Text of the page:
Stack Overflow is a community of 4.7 million programmers, just like you, helping each other.

Join them; it only takes a minute:

Sign up
Join the Stack Overflow community to:
  1. Ask programming questions
  2. Answer and help your peers
  3. Get recognized for your expertise

I'm stuck. Seriously... - solved. read on :)

Scenario: I'm trying to do the right thing here. I added CORS functionality to my REST Service (ASP.NET Web-API) relying on the Thinktecture Identitymodel CORS DelegatingHandler. So far so good.

To actually test if it is working I did the following:

  1. I set up a simple HTML page and published it on a different host than the rest service (xttp://otherhost/simplewebpage). The page uses JQuery to make the sample request. Code see below.
  2. Next I set up my rest service to not use iis express but rather the fully blown instance of it running on my development machine (xttp://developmenthost/restservice).
  3. Last but not least on my development machine I open up the xttp://otherhost/simplewebpage and fire the Ajax request. The error callback is executed telling me there was a "transport error" (IE9) or "" (empty string) in Chrome. I made sure there's no proxy related connectivity issue or anything like that.

So I went forth and looked at the Fiddler traces and IIS logs. Fiddler says there is no GET /rest/hello request but rather a OPTIONS /rest/hello request - which is totally fine and expected! However the response to the OPTIONS request is rather intriguing!

The whole response header looks like this:

HTTP/1.1 200 OK
Server: Microsoft-IIS/7.5
Date: Fri, 15 Feb 2013 14:09:27 GMT
Content-Length: 0

This is of course nowhere even close to the expected response. The fun part about this is, that the Request didn't even hit Application_BeginRequest() in my application. So there's no way my application could be responsible for that result. I can see the request in my IIS logs and IIS adds the Powered-by-ASP.NET header.. so it definitely passes through (the right) IIS site.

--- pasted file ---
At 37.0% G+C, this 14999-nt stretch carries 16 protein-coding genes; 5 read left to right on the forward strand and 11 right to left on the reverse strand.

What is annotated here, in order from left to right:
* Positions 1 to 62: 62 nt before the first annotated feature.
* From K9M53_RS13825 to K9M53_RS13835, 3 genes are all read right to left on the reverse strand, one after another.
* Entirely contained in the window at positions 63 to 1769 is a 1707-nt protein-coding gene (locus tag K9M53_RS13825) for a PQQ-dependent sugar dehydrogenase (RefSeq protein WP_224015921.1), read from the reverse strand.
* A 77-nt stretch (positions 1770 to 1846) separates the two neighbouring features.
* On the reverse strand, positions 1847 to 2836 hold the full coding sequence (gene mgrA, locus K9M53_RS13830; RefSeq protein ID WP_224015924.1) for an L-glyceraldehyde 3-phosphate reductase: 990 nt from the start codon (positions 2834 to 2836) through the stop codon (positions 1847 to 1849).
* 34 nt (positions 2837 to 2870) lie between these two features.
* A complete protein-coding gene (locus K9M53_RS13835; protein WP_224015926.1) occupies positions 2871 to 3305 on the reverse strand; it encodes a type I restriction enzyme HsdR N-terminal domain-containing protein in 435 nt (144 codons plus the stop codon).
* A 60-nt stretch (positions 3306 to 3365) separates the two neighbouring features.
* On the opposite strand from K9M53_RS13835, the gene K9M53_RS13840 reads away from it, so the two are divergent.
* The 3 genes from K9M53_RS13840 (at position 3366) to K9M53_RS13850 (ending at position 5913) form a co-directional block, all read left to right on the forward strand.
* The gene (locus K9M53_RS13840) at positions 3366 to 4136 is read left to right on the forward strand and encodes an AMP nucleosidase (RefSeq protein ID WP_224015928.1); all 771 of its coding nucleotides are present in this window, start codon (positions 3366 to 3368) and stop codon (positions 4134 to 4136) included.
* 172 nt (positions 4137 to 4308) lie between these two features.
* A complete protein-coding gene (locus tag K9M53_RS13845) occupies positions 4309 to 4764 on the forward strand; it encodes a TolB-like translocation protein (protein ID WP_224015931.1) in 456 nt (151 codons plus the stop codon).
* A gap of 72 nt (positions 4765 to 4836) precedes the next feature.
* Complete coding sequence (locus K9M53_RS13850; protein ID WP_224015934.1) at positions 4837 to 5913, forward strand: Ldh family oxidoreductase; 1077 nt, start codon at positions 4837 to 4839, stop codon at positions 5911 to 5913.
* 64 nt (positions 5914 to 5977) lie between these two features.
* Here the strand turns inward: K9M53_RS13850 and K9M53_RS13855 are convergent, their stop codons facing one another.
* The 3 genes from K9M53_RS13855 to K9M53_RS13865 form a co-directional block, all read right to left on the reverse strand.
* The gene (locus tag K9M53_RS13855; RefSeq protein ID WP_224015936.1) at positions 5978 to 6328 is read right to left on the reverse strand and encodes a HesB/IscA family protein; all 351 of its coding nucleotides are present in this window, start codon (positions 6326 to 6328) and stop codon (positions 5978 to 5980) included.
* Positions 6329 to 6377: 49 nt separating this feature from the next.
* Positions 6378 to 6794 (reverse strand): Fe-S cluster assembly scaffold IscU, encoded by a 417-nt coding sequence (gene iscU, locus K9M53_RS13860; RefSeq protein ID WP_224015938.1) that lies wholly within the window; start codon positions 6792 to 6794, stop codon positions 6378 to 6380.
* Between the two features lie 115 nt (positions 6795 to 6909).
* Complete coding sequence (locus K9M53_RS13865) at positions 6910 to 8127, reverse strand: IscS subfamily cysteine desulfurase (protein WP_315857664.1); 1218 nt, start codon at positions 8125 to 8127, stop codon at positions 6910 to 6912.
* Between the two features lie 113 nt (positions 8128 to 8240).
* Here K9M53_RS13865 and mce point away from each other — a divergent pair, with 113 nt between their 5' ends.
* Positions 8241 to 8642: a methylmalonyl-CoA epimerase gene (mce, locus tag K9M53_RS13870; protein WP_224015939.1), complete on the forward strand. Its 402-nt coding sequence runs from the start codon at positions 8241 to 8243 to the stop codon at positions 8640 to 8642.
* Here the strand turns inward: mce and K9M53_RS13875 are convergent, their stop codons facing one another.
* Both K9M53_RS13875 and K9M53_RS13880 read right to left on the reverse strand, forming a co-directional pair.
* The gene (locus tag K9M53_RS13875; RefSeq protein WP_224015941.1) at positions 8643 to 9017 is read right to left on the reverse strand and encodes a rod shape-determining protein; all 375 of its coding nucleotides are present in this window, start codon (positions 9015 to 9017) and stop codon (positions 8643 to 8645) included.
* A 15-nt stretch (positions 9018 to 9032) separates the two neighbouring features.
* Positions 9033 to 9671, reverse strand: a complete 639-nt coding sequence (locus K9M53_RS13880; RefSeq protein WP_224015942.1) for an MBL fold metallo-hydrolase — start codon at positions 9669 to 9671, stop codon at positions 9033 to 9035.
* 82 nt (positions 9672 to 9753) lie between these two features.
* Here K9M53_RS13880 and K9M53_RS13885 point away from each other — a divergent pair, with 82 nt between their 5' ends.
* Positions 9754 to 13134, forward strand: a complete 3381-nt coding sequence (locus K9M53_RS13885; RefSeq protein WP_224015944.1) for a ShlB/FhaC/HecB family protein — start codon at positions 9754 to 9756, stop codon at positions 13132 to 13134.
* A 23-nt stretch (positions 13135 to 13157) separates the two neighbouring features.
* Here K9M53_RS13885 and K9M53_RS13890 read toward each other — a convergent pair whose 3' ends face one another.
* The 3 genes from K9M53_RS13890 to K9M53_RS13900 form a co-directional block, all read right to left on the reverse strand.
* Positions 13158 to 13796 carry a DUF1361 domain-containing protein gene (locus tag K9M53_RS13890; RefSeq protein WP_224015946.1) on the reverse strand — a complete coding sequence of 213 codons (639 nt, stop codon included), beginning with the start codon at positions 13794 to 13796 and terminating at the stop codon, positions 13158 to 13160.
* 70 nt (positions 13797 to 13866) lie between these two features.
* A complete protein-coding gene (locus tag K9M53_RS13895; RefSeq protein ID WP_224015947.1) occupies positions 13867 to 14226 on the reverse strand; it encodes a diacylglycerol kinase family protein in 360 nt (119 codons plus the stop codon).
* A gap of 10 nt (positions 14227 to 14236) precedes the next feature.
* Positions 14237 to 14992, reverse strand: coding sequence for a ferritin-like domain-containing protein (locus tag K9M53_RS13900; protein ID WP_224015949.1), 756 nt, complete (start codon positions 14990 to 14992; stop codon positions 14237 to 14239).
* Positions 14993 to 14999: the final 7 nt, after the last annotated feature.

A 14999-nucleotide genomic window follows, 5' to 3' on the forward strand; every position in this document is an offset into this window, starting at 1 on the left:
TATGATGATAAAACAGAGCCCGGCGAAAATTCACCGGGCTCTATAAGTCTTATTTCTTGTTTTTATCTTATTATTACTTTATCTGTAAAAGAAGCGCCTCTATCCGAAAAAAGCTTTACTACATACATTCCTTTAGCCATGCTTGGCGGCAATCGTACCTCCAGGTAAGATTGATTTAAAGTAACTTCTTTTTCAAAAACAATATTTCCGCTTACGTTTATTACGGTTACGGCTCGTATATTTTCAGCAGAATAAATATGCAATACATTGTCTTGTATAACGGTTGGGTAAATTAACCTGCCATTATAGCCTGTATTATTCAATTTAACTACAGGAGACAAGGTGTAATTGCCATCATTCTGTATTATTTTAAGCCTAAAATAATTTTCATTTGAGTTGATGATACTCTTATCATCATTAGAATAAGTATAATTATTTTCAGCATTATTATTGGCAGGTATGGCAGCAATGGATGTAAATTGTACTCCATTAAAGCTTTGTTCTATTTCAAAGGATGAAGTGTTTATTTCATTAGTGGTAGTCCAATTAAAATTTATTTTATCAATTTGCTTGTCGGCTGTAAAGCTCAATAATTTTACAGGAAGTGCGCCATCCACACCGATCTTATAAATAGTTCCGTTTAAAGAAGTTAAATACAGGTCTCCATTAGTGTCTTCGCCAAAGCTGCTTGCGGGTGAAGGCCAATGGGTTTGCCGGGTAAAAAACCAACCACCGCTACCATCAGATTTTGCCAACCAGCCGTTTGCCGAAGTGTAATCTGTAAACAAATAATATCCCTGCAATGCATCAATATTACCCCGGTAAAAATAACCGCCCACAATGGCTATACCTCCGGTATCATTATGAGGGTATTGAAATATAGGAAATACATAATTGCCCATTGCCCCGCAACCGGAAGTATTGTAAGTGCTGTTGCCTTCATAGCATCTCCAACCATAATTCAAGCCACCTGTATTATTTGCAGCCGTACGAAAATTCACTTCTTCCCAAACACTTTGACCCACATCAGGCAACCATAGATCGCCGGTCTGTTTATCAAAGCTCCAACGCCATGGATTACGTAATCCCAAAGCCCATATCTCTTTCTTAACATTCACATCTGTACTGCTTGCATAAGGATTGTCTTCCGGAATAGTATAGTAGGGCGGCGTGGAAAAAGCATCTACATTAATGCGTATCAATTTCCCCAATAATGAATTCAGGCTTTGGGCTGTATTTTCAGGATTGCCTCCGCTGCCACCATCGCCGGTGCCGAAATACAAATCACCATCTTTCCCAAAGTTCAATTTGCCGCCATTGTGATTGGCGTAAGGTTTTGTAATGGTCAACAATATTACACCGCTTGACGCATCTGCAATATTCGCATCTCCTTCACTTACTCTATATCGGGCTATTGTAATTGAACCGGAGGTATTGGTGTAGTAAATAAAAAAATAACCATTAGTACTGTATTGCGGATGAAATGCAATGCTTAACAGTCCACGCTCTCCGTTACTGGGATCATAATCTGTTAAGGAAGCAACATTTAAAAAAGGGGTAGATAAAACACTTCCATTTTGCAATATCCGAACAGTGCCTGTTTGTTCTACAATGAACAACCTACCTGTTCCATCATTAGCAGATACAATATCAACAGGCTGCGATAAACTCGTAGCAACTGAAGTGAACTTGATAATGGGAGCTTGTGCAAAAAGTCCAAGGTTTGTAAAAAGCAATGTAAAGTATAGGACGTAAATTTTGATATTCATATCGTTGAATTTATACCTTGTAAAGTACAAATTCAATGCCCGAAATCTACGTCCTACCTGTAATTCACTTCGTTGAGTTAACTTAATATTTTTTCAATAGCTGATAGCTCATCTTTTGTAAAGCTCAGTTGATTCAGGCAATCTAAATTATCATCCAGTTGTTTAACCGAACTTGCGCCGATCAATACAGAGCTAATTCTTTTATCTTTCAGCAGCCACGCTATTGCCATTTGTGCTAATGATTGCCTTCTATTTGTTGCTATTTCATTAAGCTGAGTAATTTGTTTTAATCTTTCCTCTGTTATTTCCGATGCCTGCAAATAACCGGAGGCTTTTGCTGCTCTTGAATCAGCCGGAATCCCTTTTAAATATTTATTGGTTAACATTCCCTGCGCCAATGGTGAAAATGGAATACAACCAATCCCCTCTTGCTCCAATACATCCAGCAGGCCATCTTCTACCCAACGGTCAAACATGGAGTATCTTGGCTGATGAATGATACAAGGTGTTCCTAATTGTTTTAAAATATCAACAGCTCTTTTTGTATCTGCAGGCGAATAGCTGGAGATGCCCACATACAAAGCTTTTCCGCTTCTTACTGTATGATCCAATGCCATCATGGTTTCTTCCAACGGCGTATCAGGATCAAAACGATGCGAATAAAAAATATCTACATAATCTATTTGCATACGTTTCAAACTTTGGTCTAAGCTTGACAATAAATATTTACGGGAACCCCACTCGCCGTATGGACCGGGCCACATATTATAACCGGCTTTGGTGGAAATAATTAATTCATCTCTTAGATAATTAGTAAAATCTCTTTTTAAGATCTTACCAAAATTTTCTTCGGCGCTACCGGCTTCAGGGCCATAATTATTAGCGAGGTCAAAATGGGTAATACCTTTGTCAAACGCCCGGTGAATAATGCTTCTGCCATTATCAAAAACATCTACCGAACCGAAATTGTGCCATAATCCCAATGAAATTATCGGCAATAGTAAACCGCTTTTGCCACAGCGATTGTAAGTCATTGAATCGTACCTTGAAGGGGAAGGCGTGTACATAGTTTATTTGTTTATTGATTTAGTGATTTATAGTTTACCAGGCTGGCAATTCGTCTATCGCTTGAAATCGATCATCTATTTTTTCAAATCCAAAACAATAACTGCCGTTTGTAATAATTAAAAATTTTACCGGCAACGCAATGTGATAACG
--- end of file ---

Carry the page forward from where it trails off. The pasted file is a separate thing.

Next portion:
The JQuery code that triggers the ajax request:

    function Run()
            type: 'GET',
            url: url,
            dataType: "json",
            beforeSend: function(jqXhr) {
                jqXhr.setRequestHeader("Authorization", "Basic " + getBasicHttpEncodedString(userName, password));
                jqXhr.setRequestHeader("Api-Key", "123");
            success: successCallback,
            error: errorCallback,
            timeout: 180*1000

The resulting OPTIONS request looks like that:

OPTIONS http://services.dev13/Rest/Hello HTTP/1.1
Host: developmenthost
Connection: keep-alive
Access-Control-Request-Method: GET
Origin: http://otherhost/simplewebpage
User-Agent: Mozilla/5.0 (Windows NT 6.1; WOW64) AppleWebKit/537.17 (KHTML, like Gecko) Chrome/24.0.1312.57 Safari/537.17
Access-Control-Request-Headers: accept, origin, api-key, authorization
Accept: */*
DNT: 1
Referer: http://otherhost/simplewebpage
Accept-Encoding: gzip,deflate,sdch
Accept-Language: en-US,en;q=0.8
Accept-Charset: ISO-8859-1,utf-8;q=0.7,*;q=0.3

... and you have already seen the response to that above.

Any idea who exactly answers my OPTIONS request? Or is my JQuery code flawed? The REST Service works just fine if I use for example Postman (Google Chrome App) or if I forge Requests in Fiddler (That's probably because they don't do CORS negotiation - there's no OPTIONS request).

Update #1: Earlier today I read somewhere that disabling WebDAV is mandatory because it interferes with OPTIONS requests. My IIS Role Services view tells me WebDAV Publishing is Not installed.

* Update #2:* Problem solved?? I dug deeper. There's a module registered in IIS that is responsible for the "undesired(?)" response to the OPTIONS request. Its name is "OPTIONSVerbHandler" (handler: ProtocolSupportModule). If I disable that module the request passes through to my application. There a more meaningful response is created and then followed by the actual GET request! YAY!